On idolatry – Part 2

You are a slave to something.

That was the point of my last post, and this post will make a lot more sense, if you go read that one first. In sum, we are created to serve something. Everyone has a master, and they serve it with their life. Last week, I stated that even skeptics, those people who claim to serve nothing and no one, are really just deceiving themselves. Simply calling your “god” something else, does not mean you do not worship it.

However, this week, my sights are aimed at those of us who actually claim to serve a god. In specific, those of us who claim to serve Christ.

Christians, this post is for you.

The Bible presents a clear record of worship. As mentioned last week, the Bible points out that man was created for a purpose. He was created for work and service to his heavenly maker. This work and service is an act of worship to God. As Christians, this service is not directed at some generic understanding of god. We believe the God of the Bible has revealed himself through his word and his acts in history. He has a name, he is specific, and he is personal.

Furthermore, the Bible is plain when it says that God’s clearest revelation of himself came when he descended to earth and was born a man. God became man, and his name is Jesus.

As a Christian, our service is to Christ.

In fact, that is precisely what worship is. It is service to your God. Unlike the modern concept of worship that is nothing more than the 20 minutes of music before the preacher gets up to talk, worship is life-encompassing. It is a lifestyle more than a single act. Is singing during that 20 minutes worship? Certainly. But your view of worship is terribly anemic if you think that is it.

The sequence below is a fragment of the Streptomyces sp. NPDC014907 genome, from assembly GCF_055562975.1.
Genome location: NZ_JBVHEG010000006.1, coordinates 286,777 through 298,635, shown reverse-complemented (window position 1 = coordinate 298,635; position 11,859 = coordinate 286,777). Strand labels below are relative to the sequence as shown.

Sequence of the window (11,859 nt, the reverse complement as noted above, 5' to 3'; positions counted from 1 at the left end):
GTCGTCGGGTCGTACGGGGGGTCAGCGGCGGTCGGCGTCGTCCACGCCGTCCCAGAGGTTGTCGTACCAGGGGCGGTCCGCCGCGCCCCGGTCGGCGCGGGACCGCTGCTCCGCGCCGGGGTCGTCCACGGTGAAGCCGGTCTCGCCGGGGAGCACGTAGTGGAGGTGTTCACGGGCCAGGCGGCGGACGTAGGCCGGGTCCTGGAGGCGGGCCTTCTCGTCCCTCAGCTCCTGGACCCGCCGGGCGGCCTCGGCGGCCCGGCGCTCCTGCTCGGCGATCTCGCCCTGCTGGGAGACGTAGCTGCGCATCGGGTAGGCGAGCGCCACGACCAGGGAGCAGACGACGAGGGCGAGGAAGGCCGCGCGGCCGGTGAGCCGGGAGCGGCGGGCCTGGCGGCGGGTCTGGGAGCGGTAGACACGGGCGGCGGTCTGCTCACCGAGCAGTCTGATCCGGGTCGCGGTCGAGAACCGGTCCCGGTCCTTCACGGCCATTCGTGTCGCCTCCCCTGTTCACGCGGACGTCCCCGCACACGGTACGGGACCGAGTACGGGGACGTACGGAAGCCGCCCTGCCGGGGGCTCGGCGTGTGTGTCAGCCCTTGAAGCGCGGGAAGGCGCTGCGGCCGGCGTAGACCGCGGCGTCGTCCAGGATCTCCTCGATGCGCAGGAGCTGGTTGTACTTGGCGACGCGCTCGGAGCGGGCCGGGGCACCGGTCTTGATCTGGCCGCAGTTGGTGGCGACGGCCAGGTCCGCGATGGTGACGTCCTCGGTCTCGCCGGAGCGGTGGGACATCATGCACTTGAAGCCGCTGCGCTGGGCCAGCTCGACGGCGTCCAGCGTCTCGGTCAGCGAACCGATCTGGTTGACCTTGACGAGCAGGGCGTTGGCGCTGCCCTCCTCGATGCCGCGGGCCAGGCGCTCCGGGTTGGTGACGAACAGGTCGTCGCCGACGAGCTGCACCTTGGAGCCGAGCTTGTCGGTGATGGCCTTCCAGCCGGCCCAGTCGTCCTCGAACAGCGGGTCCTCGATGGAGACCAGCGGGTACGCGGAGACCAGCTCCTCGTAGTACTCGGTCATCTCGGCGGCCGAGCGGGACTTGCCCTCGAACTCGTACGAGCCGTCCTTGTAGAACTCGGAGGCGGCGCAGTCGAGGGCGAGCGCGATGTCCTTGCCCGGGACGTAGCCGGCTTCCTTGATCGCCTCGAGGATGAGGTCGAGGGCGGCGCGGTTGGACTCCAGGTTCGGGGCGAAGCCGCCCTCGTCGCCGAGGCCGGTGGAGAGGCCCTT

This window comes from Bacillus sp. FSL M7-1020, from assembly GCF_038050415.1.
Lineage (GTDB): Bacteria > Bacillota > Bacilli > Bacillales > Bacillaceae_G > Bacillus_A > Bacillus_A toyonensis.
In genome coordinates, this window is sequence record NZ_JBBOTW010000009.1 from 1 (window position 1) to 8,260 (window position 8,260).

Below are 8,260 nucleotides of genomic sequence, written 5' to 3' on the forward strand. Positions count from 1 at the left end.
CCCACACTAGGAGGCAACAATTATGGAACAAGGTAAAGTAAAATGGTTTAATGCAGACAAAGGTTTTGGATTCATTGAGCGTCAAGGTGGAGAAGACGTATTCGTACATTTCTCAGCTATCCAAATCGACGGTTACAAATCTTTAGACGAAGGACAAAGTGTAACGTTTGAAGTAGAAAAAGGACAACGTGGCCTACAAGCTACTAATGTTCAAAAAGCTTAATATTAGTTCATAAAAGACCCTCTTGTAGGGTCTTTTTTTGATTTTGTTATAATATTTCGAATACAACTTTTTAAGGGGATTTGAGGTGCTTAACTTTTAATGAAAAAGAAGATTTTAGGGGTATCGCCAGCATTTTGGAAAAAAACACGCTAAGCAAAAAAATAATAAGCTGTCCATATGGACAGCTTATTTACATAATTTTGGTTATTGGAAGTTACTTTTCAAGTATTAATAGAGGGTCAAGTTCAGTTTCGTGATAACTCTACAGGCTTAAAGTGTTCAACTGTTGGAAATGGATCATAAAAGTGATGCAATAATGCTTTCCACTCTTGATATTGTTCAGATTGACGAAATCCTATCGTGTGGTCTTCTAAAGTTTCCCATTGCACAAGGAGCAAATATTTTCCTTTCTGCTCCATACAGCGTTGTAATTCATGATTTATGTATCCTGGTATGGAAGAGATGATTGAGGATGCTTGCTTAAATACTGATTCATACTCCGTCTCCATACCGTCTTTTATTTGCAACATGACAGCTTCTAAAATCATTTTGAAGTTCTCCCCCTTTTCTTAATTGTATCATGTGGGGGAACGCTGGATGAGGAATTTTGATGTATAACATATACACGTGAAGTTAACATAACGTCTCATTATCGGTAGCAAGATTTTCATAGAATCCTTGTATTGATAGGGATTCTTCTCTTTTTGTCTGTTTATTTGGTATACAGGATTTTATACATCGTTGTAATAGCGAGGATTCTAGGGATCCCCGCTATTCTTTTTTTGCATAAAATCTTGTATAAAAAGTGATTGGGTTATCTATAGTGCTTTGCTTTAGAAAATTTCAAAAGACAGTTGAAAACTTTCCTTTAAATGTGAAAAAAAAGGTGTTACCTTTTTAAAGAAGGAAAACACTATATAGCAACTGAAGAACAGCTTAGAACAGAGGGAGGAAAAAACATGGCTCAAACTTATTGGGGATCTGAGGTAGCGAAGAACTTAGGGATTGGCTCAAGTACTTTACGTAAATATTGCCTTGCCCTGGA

So, saying we were created to serve God is the same as saying we were created to worship God. Those two statements are basically one in the same.

Furthermore, if you do not serve God, then you do not worship him.

The Bible has a word for this. The act of worshipping anything other than God is called idolatry. Simply put, you are a slave to something, and if it is not Christ, then you are an idolator. Like the word worship, I think modern Christians often misunderstand idolatry.

Idolatry, to most Christians, is how all those people out in the jungle with bones through their nose worship. We conger up images of a bunch of tribal people bowing down around some stone statue. Then, because that seems silly, and like something we would never do, we check that sin off the list as though we do not commit it. However, idolatry stands at the very heart of most every sin we commit.

I will say it again. If you are not serving Christ with your life, then you are serving something else, and you are an idolator.

Our Christian culture, particularly in the South has deeply rooted idols. In the sleepy little town where I grew up, most claim to be a Christian. (Honestly, that is true of most of the Southern United States.) Yet, far fewer live as such.